For narrative purposes, I've had in mind of starting a game straight after the (necessary) logos, even have the character wake up so that the fade in is completely natural.

All of that is nice and dandy, but on PC you need to calibrate graphics… I think recent games are doing very well, but still you might need to tweak :/

Edited by blackdog

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I'm not saying you shouldn't be able to crank up graphics, game options in general are relevant and perhaps the least problematic overhead. I think the bigger culprits are long tutorial sessions and missing transparency (e.g. game loading not showing). I was also briefly thinking about how games could begin with cold openings as well - like they do in movies/tv series where you get a piece of drama before the title slams in. In this way you get some action immediately and afterwards you could transfer to a title/menu screen.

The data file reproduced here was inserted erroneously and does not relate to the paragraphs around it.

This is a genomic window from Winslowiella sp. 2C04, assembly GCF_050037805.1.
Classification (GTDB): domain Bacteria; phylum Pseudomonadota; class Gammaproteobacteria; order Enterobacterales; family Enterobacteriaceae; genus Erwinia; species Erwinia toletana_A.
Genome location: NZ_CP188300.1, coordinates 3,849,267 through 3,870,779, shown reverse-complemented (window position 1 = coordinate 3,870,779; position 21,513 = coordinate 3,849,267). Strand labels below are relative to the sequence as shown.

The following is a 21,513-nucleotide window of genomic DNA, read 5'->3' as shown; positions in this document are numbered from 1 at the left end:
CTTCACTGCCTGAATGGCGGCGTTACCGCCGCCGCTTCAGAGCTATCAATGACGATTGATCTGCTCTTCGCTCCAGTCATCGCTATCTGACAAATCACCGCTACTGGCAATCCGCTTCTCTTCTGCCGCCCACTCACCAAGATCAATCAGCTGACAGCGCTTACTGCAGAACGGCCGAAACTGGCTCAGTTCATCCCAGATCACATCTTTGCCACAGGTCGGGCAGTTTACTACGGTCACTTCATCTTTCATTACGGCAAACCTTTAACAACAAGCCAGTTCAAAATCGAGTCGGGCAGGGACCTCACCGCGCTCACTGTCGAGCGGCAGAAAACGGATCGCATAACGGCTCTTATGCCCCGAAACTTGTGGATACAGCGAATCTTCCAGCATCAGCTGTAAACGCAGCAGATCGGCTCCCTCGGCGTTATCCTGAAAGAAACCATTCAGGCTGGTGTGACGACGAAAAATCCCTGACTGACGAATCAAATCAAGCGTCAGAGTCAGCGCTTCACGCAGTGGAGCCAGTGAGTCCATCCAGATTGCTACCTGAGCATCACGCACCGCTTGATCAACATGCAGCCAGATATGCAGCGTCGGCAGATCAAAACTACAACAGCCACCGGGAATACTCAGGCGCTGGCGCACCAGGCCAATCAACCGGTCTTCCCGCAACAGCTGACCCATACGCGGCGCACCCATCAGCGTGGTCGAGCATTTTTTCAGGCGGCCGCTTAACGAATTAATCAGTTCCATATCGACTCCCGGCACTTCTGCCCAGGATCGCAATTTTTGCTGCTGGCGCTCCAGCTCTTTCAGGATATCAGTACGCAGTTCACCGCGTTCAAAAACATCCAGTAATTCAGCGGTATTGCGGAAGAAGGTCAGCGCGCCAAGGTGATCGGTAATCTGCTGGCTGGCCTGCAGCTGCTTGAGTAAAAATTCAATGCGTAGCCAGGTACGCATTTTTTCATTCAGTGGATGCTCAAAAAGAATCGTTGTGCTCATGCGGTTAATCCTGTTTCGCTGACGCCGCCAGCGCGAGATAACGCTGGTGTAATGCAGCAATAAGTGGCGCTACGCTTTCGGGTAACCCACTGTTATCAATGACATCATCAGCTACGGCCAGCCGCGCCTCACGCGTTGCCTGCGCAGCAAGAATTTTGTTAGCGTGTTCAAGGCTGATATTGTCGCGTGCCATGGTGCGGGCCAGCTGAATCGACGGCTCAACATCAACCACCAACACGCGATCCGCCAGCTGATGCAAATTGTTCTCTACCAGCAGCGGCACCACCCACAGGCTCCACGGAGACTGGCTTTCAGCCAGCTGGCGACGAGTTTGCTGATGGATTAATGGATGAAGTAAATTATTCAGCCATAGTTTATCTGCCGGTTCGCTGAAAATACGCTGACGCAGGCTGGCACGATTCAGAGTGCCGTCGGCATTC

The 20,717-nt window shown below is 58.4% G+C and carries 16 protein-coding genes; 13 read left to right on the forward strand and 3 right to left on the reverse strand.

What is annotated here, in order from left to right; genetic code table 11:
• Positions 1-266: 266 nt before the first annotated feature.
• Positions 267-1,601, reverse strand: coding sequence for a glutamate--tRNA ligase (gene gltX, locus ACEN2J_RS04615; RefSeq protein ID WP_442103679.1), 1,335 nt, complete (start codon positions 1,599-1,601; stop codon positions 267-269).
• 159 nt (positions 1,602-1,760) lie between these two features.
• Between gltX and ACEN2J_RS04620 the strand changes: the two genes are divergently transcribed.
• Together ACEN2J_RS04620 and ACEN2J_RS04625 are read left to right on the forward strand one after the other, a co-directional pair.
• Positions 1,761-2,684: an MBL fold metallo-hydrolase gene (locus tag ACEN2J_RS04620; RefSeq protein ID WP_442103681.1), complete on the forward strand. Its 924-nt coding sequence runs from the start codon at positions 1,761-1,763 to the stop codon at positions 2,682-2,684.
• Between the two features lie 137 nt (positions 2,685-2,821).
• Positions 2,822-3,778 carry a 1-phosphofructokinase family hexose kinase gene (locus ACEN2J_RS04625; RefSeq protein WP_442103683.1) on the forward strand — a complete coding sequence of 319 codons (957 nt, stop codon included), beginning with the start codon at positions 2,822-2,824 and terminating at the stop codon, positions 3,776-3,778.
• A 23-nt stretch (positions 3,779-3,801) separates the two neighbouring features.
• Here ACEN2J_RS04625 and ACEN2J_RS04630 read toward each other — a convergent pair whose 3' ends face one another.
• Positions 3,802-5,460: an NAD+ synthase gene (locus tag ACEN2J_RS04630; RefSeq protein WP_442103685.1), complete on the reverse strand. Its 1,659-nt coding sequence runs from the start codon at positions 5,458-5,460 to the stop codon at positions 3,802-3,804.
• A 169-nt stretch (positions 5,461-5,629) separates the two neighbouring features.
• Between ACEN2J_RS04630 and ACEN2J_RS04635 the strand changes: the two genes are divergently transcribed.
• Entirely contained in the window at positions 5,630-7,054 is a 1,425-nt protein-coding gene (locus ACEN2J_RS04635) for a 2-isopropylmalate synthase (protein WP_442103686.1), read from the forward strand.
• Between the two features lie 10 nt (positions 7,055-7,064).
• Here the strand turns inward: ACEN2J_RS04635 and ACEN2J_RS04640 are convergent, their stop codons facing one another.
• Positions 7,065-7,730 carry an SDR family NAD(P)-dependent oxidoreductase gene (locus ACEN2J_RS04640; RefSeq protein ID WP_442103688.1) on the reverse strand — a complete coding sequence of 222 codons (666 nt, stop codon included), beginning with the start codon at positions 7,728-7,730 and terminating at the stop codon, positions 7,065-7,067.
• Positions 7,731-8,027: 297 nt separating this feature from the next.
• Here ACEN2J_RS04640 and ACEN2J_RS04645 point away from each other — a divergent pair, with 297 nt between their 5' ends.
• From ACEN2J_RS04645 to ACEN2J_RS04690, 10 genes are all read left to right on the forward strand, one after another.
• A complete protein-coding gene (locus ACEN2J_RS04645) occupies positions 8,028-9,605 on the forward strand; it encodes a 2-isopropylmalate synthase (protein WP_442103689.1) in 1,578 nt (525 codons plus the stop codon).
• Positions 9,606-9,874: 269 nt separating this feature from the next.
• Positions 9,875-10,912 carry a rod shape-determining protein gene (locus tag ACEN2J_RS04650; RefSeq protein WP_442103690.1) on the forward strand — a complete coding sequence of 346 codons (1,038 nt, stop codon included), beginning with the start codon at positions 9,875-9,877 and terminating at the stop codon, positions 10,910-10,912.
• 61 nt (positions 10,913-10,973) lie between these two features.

My main point with this thread was to see what people think about these things and how to potentially combat them.

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Maybe for games like fps, they could make you train your aim in a mini level while it loads. The issue there would be that it could significantly make loading very long  :)

In rpg's you could imagine something like that too, or managing your inventory. But same here about performances :)

However, I do have to agree that not knowing is horrible, it's like when your computer reboot after an update and it displays a black screen and you cannot know if it is stuck or whatever.. you don't know for how long you're going to wait!